1. For a comparison and contrast of the ministries of Nettleton and Finney, see the article "How Does Doctrine Affect Evangelism?" by Rick Nelson. 

Nelson wrote this article to make his PhD thesis more accessible. It is entitled "The relationship between soteriology and evangelistic methodology in the ministries of Asahel Nettleton and Charles G. Finney" (Southwestern Baptist Theological Seminary, 1997).

2. J.I. Packer, Evangelism and the Sovereignty of God. Intervarsity Press, 1961.


I'm new to this site but I am looking for ideas and challenges.  this article was a good reminder and a challenge.  I agree that many people have a lukewarm response to the good news because they have not seen how bad the bad news really is.  What are ways you have found to present the bad news in ways that you don't 'lose' the listener.

Roger Boyd

   Thanks Roger:

If I might, I would take the Areopagus address in Acts 17 as an example:

a. As much as the apostle Paul was incensed at the idolatry of the Athenians, he still addressed them respectfully as "men of Athens."

b. He did not return the insult when they called him a gutter-sparrow, or in modern language, 'a bird-brain.'

c. He told them that he had made "careful observations on the objects of their worship" or that he had taken the time to really understand what made them tick. This is evident by his observation about the altar to "an unknown God" and his knowledge of Greek poets---even though he used them to undercut their religiosity.

d. He used a very wise tactic of telling them that they were "highly religious/devout" which is a word that can also mean "stupidly superstitious." He did not come across immediately as 'in their face' but would actually show them that the second meaning applied to them.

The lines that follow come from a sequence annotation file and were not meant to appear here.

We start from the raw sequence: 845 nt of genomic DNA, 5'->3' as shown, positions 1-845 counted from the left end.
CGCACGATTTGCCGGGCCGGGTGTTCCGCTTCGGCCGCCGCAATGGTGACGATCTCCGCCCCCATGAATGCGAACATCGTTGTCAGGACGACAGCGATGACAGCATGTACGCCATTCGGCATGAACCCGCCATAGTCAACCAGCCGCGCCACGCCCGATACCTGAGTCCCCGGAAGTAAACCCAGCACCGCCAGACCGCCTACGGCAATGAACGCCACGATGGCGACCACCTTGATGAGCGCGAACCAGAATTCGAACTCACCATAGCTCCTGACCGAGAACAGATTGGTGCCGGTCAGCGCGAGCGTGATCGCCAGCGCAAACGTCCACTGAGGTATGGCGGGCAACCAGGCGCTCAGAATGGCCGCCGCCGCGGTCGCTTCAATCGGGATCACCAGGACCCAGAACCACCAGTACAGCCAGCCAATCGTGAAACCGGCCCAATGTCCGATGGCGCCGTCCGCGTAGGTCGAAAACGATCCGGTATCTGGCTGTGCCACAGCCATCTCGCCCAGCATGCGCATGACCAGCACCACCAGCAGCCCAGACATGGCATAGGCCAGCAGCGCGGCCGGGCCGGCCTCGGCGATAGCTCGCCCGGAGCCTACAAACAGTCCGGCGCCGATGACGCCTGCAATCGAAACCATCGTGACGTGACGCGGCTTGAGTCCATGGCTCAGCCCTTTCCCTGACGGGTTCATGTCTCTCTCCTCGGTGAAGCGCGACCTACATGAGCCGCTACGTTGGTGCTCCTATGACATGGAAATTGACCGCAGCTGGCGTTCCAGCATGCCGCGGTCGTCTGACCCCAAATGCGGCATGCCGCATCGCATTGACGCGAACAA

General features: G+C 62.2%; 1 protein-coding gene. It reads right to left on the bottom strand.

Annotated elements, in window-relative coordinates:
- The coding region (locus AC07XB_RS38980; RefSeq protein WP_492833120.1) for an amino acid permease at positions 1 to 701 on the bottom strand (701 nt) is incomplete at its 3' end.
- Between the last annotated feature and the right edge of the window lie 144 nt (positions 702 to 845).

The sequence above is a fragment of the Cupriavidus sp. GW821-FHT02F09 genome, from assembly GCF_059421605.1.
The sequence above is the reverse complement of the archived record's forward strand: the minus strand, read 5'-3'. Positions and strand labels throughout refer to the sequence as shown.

e. As much as he pointed out their altar to 'an' unknown God it was to confront their wild-card theology that said that all gods---known or unknown--had to be appeased.

f. He took a personal chance---knowing that Socrates had been judged and condemned at the same place--to proclaim to these supposedly smart people, that they really were quite ignorant.

He seems to do this as a diplomat and gentleman and uses the word "us" just like he did at Lystra in Acts 14.

g. He took another personal risk when he told them--at a location full of temples--that God doesn't live in temples, and that unlike Greek gods he is not dependent on humans.

h. Through his 3-point sermon, he moved from creation, providence to resurrection and future judgment--i.e. he packaged the material for a non-Jewish audience, but still used the essence of the Gospel to bring his audience to a call to repentance in light of the impending threat of judgment.

    After all of this, we read that some scoffed, some believed, and some wanted to know more. I believe that Paul anticipated these three responses and yet did not shirk from the task.


Hope that helps






I thought you would like to know that Go and Tell Evangelism Seminar (endorsed by Synod 2018) now has Spanish materials and the videos have closed captioning in Spanish. All of the material is free online. The Go and Tell Evangelism Seminar is an easy and practical way to equip others to share the gospel with others.

Delighting in God,

Jim Halstead